I almost didn’t think there was going to be a novelisation of Rogue One, it was so late hitting the shops here in the UK. The movie had been out a couple of weeks before it appeared.
Anyway, now that it is here; is it any good? Alan Dean Foster’s novelisation of The Force Awakens was a hard act to follow; capturing the spirit of 1977 and reminding us all why we love Star Wars so much. Well, I’m pleased to re-port that it is very good indeed.
Alexander Freed has a background in the Star Wars expanded universe novels and I was afraid that this would be a novel full of unnecessary background detail; but my fears were unfounded. Rogue One sticks to issues that directly affect the plot of the movie and, as such, zips along at an impressive pace.
The main factor in the movie of Rogue One’s favour is that there was far less fan anticipation (fanticipation?) than there was for The Force Awakens. Sure, the die-hard fans were looking forward to it, but because it was outside the main continuity of the ‘numbered’ films, they could always ignore it if it didn’t meet with their favour. Of course, there were those with whose favour it did not meet from day one, because it contradicted established continuity… but since that continuity was from books and comic strips, it doesn’t really count (in this reviewers opinion),
The lead character Jyn Erson is an orphan-destined-for-greater-things in the classic Luke Skywalker/Rey mould, only she’s an orphan of circumstance, as her father – one of the principle designers of the Death Star – is still alive, snatched away from her in childhood and forced to work on the Empire’s ultimate weapon. It’s the desire to be reunited with her father that drives Jyn forward; she’s not really a devotee of the rebel cause, but in the pursuit of her own selfish ends, she is pivotal in the ultimate victory of the Rebel Alliance. You could say that she is the butterfly’s wing that causes the storm that will eventually bring down the Empire.
Along the way, she gathers a group of misfits, all in their own way equally disinterested in the rebellion, but all playing a part in its success, including Guardians of the Whills Baze Malbus and Chirrut ĺmwe, rebel Captain Cassian Andor and Bodhi Rook, a minor functionary defected from the Empire. The latter is a particularly interesting character because he wants to do the right thing, but is neither brave nor heroic, which isn’t something you see a lot coming out of modern Hollywood. Also defected from the Empire is K-2SO, a Imperial Enforcer Droid, whose reprogramming has left him with a deadpan delivery and droll sense of humour.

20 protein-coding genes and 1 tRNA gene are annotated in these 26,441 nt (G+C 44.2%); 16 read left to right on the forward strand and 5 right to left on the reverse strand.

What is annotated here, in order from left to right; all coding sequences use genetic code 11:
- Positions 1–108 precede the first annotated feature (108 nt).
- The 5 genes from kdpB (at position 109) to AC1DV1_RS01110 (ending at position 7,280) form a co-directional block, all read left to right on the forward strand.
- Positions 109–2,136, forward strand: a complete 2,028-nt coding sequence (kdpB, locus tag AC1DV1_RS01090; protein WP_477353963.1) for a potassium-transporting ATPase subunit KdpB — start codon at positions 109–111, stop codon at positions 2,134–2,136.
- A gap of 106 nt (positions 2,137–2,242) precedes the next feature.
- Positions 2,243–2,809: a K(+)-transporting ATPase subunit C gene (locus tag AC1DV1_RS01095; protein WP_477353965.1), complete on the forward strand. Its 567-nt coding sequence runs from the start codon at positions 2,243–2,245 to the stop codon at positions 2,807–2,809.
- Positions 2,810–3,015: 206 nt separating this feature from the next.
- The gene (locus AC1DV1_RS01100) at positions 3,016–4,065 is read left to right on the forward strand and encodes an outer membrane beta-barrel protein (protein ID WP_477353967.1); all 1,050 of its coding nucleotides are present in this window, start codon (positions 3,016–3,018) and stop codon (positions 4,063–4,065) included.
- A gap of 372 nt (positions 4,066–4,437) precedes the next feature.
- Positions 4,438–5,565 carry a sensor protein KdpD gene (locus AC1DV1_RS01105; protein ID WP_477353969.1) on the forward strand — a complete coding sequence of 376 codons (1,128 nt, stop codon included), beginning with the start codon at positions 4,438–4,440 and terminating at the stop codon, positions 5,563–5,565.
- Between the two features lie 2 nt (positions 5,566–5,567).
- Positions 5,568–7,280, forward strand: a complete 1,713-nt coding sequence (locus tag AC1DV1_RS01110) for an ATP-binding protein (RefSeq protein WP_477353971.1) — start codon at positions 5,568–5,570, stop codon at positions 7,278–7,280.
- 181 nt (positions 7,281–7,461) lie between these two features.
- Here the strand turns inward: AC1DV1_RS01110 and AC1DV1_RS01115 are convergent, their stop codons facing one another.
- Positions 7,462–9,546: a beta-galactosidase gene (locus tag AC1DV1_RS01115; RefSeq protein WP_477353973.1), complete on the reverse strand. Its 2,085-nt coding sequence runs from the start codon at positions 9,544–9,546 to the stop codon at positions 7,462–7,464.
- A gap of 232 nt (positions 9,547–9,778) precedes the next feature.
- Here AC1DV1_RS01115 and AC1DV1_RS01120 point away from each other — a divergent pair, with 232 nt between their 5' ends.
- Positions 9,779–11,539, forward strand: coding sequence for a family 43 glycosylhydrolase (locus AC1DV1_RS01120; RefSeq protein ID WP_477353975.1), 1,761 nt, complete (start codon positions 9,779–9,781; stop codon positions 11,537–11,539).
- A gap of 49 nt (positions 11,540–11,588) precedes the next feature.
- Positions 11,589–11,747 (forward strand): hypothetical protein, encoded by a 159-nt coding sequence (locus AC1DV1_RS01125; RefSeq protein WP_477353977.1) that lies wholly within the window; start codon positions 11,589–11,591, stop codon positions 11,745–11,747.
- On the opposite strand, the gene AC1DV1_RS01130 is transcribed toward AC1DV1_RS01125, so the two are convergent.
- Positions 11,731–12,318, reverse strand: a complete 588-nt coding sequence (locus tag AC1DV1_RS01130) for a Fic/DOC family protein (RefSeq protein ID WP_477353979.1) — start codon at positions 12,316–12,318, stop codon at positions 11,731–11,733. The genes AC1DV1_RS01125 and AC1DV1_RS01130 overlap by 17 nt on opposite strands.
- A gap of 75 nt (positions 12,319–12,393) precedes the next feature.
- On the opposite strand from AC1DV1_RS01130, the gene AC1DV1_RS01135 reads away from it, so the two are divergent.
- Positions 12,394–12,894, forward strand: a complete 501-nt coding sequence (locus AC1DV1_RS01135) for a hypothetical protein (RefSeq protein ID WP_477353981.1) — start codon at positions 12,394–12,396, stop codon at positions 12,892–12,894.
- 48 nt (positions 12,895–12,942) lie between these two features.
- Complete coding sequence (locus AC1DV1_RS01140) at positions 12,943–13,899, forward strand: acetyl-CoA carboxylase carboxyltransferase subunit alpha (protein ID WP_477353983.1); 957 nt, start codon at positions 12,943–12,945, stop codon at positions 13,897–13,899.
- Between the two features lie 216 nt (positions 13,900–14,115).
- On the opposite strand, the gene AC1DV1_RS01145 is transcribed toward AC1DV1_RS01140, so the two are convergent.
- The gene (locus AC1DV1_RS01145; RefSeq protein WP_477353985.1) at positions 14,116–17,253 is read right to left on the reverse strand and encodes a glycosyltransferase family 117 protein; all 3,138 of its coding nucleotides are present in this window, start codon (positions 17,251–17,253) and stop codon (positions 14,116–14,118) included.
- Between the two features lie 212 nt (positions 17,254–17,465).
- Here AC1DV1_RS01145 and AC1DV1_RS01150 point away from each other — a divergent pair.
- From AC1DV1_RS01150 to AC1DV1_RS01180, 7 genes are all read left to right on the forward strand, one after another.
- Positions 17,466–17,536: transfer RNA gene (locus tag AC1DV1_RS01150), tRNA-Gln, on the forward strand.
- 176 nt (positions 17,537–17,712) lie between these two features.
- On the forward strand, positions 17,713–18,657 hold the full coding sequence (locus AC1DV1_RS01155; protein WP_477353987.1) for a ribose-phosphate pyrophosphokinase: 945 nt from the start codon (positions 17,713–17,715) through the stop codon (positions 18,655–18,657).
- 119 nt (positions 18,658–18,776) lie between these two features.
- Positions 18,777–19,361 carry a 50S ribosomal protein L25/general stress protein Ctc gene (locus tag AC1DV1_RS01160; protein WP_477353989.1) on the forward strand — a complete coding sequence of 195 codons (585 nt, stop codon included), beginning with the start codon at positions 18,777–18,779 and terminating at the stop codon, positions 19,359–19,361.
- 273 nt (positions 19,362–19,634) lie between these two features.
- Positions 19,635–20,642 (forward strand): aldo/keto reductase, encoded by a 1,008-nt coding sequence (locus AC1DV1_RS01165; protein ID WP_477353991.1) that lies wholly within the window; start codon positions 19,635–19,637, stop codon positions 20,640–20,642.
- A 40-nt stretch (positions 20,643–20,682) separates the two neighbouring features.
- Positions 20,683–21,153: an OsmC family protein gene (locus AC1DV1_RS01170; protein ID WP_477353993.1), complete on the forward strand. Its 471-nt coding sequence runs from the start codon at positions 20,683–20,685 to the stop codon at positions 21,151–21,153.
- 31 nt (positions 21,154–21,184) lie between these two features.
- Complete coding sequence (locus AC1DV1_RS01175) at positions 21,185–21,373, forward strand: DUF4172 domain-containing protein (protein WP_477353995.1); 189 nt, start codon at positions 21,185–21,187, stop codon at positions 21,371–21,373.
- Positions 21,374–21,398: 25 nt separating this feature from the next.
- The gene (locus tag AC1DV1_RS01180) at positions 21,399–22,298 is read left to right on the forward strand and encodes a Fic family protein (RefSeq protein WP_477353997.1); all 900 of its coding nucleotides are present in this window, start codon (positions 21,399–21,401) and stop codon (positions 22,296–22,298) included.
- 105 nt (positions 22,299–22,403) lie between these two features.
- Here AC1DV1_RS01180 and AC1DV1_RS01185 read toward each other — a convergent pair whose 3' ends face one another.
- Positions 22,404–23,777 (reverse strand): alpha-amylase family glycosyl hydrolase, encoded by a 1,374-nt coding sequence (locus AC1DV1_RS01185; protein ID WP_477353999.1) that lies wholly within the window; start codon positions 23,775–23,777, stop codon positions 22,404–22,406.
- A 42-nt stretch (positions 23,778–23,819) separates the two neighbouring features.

Tonally Rogue One is a very different movie to almost all of its predecessors. Star Wars is essentially a folk story with princesses and pirates and monsters, whereas Rogue One is very much a war story. It is not at all cosy; it bears more in common with something like The Dirty Dozen or The Magnificent Seven, where you’re never quite sure who (if anyone) is going to come out of this alive and the fact that you know from moment one that none of these characters has any future in the Star Wars universe only serves to hammer that fact home.
The principle villain of the piece is Death Star coordinator Orson Krennic, but but he’s almost eclipsed by the reappearance of both Darth Vader and Grand Moff Tarkin from the original film. On the screen, both are recreated in one way or another with different actors, but in the written form no such sleight of hand is necessary.
The story flags a little in the middle, but that’s a fault of the original script and not the novelisation. Thankfully the written version skips a little more lightly over the slower elements, so the reader never loses interest. If I have one complaint about this novel, it’d be the ‘documents’ that intersperse some of the chapters. I understand why the author has done this, but they do tend to slow down the flow of the book and the one at the very end, intended to be poignant, just seems tacked-on and unnecessary. You wouldn’t be missing anything by just skipping them.
Rogue One is a novel well worth reading, whether or not you enjoyed the movie, but it’s unlikely that anyone would tackle it as a novel in its own right – which is a shame because, all things aside, what you have at the heart of Rogue One is a damn good science fiction novel.
‘Rogue One: A Star Wars Story’ by Alexander Freed is published in hardback by Century (2016)